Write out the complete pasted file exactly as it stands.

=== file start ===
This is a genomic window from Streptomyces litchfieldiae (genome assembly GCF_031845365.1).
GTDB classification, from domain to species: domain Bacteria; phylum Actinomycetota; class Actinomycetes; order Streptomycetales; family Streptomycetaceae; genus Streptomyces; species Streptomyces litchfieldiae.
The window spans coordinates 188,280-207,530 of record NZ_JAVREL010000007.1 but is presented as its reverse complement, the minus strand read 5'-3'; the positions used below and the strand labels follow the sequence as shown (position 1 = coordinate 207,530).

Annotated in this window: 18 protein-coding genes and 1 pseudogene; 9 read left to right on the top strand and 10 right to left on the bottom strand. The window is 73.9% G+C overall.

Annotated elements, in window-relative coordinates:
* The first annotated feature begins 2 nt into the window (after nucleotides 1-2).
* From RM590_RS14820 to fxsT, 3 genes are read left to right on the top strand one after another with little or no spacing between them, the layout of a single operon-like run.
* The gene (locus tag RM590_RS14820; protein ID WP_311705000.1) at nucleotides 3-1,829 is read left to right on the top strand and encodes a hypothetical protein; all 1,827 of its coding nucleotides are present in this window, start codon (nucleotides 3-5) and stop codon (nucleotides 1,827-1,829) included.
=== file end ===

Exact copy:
This is a genomic window from Streptomyces litchfieldiae (genome assembly GCF_031845365.1).
GTDB classification, from domain to species: domain Bacteria; phylum Actinomycetota; class Actinomycetes; order Streptomycetales; family Streptomycetaceae; genus Streptomyces; species Streptomyces litchfieldiae.
The window spans coordinates 188,280-207,530 of record NZ_JAVREL010000007.1 but is presented as its reverse complement, the minus strand read 5'-3'; the positions used below and the strand labels follow the sequence as shown (position 1 = coordinate 207,530).

Annotated in this window: 18 protein-coding genes and 1 pseudogene; 9 read left to right on the top strand and 10 right to left on the bottom strand. The window is 73.9% G+C overall.

Annotated elements, in window-relative coordinates:
* The first annotated feature begins 2 nt into the window (after nucleotides 1-2).
* From RM590_RS14820 to fxsT, 3 genes are read left to right on the top strand one after another with little or no spacing between them, the layout of a single operon-like run.
* The gene (locus tag RM590_RS14820; protein ID WP_311705000.1) at nucleotides 3-1,829 is read left to right on the top strand and encodes a hypothetical protein; all 1,827 of its coding nucleotides are present in this window, start codon (nucleotides 3-5) and stop codon (nucleotides 1,827-1,829) included.